How to make a complaint about your bank: sometimes, you may have a problem with a product or service you receive from your bank. Under the Code of Banking Practice, your bank must have a procedure in place to deal with complaints.
Your first move should be to contact your bank and see if they can deal with your complaint. In many cases, the dispute will be resolved internally by the bank with no further action required.
However, if your bank doesn’t resolve the dispute to your satisfaction, you can take your complaint to the Australian Financial Complaints Authority (AFCA), which is an external dispute resolution scheme.
Use the following steps to try to resolve a problem with your bank:
Step 1: Contact your bank and tell them about your problem
A customer service representative should be able to assist when you first contact the bank. If your bank can’t resolve your problem then and there, it will take the following steps:
- let you know who is handling your complaint;
- keep you informed of what is happening;
- aim to resolve your complaint within a specified time. Fortunately, most complaints can be quickly sorted out at this stage. If this is not the case, you may need to go to step 2.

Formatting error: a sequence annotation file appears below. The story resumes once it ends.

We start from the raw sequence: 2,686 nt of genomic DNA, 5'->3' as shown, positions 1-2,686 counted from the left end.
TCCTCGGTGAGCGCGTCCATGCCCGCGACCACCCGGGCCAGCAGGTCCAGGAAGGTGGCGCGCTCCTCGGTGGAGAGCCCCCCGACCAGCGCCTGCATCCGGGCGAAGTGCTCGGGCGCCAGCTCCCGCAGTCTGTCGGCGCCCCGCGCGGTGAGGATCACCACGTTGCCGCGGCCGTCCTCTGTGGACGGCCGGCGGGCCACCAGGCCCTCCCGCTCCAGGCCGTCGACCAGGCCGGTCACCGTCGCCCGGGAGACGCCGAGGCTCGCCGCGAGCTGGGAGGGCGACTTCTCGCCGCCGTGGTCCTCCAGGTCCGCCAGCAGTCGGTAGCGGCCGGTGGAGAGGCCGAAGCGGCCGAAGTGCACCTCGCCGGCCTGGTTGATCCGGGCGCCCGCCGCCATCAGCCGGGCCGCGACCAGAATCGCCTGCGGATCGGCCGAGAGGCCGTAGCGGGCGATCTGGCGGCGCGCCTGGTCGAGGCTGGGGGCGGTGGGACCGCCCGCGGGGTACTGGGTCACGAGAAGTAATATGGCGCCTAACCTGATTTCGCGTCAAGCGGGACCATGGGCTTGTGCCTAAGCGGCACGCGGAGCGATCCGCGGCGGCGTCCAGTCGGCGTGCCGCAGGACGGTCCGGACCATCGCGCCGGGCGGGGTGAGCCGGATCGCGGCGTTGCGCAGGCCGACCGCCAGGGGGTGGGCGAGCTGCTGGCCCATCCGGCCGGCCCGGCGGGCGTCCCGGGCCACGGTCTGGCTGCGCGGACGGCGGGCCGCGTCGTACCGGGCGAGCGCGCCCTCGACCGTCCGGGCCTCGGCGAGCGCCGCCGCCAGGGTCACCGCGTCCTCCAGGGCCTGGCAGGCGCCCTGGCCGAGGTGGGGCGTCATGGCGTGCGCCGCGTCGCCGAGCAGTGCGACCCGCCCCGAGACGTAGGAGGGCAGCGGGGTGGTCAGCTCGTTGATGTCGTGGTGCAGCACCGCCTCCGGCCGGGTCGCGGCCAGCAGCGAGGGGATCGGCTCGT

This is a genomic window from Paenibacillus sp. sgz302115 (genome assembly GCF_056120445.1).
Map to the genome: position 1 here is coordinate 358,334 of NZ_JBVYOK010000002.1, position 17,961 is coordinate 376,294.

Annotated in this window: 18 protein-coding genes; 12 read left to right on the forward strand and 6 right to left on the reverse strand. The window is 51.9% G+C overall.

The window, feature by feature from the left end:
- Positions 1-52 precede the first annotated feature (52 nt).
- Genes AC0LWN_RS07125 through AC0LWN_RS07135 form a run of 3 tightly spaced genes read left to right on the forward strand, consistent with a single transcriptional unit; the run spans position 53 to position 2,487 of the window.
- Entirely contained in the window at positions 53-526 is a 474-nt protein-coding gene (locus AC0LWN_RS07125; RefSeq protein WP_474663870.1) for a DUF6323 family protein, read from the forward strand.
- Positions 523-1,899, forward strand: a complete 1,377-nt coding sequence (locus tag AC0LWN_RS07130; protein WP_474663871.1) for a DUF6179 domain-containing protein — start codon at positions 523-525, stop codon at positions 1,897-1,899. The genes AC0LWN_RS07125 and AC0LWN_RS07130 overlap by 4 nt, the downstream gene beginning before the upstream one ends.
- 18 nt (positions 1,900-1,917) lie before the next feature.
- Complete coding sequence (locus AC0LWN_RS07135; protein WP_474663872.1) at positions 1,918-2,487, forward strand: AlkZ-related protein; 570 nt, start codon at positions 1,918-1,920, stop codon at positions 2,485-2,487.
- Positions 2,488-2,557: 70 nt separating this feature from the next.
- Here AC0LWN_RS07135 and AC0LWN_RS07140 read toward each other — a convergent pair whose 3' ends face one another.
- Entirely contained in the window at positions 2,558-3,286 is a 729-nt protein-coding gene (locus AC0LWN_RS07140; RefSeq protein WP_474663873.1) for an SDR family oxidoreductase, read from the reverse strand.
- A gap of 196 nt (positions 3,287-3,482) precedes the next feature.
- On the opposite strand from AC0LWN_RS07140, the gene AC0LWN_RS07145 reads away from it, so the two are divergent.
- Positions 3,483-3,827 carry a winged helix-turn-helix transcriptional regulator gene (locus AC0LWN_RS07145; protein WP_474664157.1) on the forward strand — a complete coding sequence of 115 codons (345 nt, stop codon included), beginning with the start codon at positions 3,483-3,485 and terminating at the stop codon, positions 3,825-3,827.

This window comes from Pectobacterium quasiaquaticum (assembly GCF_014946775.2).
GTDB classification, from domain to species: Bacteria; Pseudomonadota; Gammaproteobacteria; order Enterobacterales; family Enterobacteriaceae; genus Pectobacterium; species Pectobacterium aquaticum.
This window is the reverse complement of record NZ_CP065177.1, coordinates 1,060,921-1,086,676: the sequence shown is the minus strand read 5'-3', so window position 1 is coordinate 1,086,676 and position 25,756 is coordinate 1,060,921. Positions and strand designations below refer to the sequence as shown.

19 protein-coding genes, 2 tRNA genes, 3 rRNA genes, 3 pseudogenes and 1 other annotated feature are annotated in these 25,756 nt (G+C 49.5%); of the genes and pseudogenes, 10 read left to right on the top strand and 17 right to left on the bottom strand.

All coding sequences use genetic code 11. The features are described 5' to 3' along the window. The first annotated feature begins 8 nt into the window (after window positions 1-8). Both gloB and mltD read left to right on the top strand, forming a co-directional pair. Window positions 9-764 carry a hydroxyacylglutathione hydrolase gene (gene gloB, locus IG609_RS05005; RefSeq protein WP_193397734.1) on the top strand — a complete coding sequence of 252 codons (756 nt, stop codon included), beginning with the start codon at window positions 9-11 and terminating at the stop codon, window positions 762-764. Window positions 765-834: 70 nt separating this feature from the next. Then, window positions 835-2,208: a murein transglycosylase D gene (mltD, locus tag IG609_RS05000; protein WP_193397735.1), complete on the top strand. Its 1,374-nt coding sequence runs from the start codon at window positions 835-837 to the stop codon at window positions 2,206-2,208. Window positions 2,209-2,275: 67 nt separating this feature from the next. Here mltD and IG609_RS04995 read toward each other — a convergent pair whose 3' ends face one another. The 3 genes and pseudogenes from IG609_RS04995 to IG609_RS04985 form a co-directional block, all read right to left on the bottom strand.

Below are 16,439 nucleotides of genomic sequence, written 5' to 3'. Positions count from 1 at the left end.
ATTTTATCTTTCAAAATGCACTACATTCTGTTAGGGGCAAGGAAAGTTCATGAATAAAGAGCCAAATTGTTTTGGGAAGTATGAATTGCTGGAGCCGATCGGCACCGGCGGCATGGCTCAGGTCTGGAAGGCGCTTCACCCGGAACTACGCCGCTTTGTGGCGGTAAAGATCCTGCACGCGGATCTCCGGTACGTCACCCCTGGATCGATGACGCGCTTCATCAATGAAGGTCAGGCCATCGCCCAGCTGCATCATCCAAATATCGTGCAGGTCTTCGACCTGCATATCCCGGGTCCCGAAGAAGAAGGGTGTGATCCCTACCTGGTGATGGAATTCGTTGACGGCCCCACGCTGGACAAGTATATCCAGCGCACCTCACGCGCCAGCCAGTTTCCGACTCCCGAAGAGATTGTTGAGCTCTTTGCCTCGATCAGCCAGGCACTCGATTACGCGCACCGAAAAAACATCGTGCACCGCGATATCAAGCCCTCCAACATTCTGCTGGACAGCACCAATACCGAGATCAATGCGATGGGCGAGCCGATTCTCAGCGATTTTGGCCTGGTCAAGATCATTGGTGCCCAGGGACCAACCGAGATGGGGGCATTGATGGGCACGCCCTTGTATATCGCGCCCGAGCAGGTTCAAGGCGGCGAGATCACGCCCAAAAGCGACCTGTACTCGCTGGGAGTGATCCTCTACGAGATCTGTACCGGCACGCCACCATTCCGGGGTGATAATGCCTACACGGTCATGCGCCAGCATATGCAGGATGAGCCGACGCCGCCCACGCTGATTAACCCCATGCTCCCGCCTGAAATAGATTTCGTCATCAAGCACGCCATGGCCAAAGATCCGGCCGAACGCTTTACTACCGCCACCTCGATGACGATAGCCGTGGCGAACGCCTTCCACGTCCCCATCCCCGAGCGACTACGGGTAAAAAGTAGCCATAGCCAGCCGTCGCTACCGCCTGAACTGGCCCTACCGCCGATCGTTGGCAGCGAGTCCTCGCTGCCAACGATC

Step 2: Make a formal complaint to the bank
Your bank will have a process for handling formal complaints. There may be a Customer Relations Manager or Complaints Manager who will investigate the complaint. The bank will notify you of the name and contact details of this person. Some banks have Customer Advocates who can make an independent assessment of your complaint and help achieve a quick and unbiased solution.
If the dispute cannot be resolved to your satisfaction internally, your next move is to take your complaint to an external dispute resolution scheme for independent review.
Step 3: Make a complaint to the Australian Financial Complaints Authority
The Australian Financial Complaints Authority (AFCA) is an independent complaints scheme that is free for consumers. It provides an accessible way of resolving disputes, without having to go to court. The decision of the AFCA is binding on the bank. Only go to the AFCA after you have tried to resolve things with your bank, as AFCA will not deal with your complaint unless you have first given the bank the chance to put things right.